Greek Inspired Shrimp and Feta SpaghettiThe Greek flavors of a shrimp, tomato and feta are a favorite of mine, and always remind me of summer, and a trip to Greece and the island of Mykonos one summer many years ago. Our favorite dish was Shrimp Saganaki, a rich tomato sauce with shrimp nestled in, covered in a blanket of fresh feta cheese. None of my travelling companions or I knew much about Greek food at the time, and when we discovered this, we were glad to see it on almost every menu. I am sure we ate it every day of our trip, possibly even twice a day. This particular dish is also inspired by one of my favorite summer pastas, the Tomato, Herb and Brie Pasta I unknowingly laid claim to as my own creation for years. The idea of leaving ingredients to steep and soften before tossing in hot pasta struck me and I have used the technique in many ways, but this is a great version and perfect for a quick summer meal.

Feta cheese doesn’t melt like the brie in the original dish, but the small crumbles will cling to the pasta and the shrimp. While the sauce mixture is sitting, the tomatoes soften and release some juice and the herbs and lemon meld together, making for a really bright and fresh dish. Feta cheese is salty, so season lightly at first, then adjust at serving.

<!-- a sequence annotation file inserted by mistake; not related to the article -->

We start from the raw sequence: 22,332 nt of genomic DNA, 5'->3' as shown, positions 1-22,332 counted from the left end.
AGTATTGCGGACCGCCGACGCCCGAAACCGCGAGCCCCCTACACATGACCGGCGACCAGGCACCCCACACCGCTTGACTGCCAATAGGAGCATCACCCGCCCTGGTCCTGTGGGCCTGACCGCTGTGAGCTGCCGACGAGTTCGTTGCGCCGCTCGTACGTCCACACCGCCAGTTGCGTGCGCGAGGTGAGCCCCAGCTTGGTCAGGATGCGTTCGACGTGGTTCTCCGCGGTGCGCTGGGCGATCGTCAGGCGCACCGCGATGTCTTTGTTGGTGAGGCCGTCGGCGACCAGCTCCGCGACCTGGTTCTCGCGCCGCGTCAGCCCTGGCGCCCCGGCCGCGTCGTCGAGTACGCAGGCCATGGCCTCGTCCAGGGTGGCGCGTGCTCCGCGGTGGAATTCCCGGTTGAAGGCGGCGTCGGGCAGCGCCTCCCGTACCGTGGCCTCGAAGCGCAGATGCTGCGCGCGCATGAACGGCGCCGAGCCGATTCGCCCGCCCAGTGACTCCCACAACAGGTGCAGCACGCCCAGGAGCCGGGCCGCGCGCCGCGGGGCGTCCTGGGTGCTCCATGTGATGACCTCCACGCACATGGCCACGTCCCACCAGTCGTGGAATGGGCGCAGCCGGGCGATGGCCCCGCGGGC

Greek Inspired Shrimp and Feta Spaghetti
Serves 4
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Ingredients
  1. 4 plum tomatoes
  2. 1 clove garlic
  3. ¼ cup chopped oregano
  4. zest and juice of one lemon
  5. 8 ounces crumbled feta cheese
  6. ¼ cup olive oil
  7. salt and pepper
  8. 1 pound spaghetti
  9. 1 pound shrimp, peeled and deveined
  10. ½ cup white wine
Instructions
  1. Remove the seeds from the tomatoes, finely dice the flesh and place in a bowl big enough to hold all the pasta. Put the garlic through a press, or finely chop it, sprinkling a little salt over it during the process.  This helps mellow the garlic - you don’t want big chunks. Add the lemon zest and juice, the oregano and feta cheese to the bowl and season lighlty with salt and pepper. Add the olive oil and stir to combine. Leave to sit for at least an hour, but up to three is fine.
  2. When ready to serve, bring a large pot of salted water to the boil and cook the pasta according to the package instructions, about 12 minutes. While the pasta is cooking, bring the wine to a boil in a medium skillet and add the shrimp. Continue cooking until the shrimp are pink and cooked through and the wine is reduced to just a couple of Tablespoons.
  3. Put the cooked shrimp and reduced wine in the bowl with the other ingredients, then drain the pasta and put it on top. Cover with a towel and let sit a few minutes, then toss everything together and serve immediately.
The Runaway Spoon http://therunawayspoon.com/blog/

Queso Fundido Soup